Persians came to the forefront of perfume creation around the 10th century by gathering information from Europe, India, and China. At this time, perfume received a gigantic upgrade. Avicenna, a poet and physician, developed and perfected the steam distillation method with the addition of a coiled cooling rod. The same method is used today for the bulk of essential oil distillation. As an added bonus, the leftover water from the steam distillation process is called a Hydrosol and is a staple in cooking and beauty products around the globe.

Moving into the 14th century, Europe was struck down by the plague and essential oils helped tremendously. Frankincense resin was burned to rid the streets of the smell of rotting flesh, give people their last rites, and try to contain the disease. While they didn’t understand microbiology at the time, the aromatic compounds in frankincense helped to detoxify and purify the air somewhat containing the disease.

18th century tub

At that time, a small band of skilled grave robbers used aromatic vinegar made of clove, lemon, cinnamon, eucalyptus, and rosemary to fortify their health during looting rampages. When finally caught, the grave robbers revealed that they were spice traders who knew herbal secrets and received lighter sentences in exchange for their potent herbal wisdom. Their fortifying blend is still being used today by many aroma houses to cure illness and strengthen immunity.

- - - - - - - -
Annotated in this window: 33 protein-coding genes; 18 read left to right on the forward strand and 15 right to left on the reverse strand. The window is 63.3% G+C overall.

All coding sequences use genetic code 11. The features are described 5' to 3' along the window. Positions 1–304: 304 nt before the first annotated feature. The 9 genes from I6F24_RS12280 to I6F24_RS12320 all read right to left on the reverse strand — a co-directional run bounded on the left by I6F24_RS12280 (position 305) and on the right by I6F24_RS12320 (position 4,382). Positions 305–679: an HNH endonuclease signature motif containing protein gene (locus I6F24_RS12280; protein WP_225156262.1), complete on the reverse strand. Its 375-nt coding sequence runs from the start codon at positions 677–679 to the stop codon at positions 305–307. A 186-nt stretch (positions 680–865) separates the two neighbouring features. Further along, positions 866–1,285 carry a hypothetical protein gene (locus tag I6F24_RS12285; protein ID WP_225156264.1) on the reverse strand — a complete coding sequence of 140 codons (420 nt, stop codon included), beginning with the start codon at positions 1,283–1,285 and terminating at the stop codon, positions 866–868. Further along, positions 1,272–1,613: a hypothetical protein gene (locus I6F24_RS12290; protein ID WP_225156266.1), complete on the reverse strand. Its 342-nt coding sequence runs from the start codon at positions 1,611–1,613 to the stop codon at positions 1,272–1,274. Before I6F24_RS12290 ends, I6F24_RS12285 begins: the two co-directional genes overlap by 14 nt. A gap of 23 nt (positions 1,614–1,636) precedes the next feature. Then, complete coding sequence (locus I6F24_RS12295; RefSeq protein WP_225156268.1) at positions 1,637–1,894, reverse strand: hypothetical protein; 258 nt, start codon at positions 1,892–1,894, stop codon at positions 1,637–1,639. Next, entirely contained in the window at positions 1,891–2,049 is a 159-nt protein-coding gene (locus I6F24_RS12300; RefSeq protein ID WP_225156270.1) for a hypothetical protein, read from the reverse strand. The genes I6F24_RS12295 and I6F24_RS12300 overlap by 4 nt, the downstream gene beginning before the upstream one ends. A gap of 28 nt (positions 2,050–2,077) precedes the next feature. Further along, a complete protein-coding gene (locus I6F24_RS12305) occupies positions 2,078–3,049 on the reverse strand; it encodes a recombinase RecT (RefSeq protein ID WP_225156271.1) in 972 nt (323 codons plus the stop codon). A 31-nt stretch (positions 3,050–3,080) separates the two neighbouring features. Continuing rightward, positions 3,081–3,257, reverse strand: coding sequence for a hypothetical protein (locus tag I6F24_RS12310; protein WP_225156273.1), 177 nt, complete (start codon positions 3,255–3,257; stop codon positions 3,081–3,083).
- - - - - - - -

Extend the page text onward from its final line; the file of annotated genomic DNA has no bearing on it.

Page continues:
Personal hygiene took a turn for the worse from the Middle Ages to the end of the 18th century, because bathing was prohibited by the church except at birth and death. People generously perfumed themselves to negate a lifetime of personal stink and utilize (without their full understanding) the antibacterial, antiseptic qualities inherent to all essential oils.

Antique perfume

By the 17th century, perfume was elevated to a high art. Every wealthy woman had their own personal jewelers to create ornate boxes and jars to store their precious liquids. Women were defined by their personal scent. It was their calling card. At that time, perfumed gloves were also fashionable and highly sought after. However, sometimes society ladies angered the wrong person and poisons were mixed with perfumes resulting in their untimely death.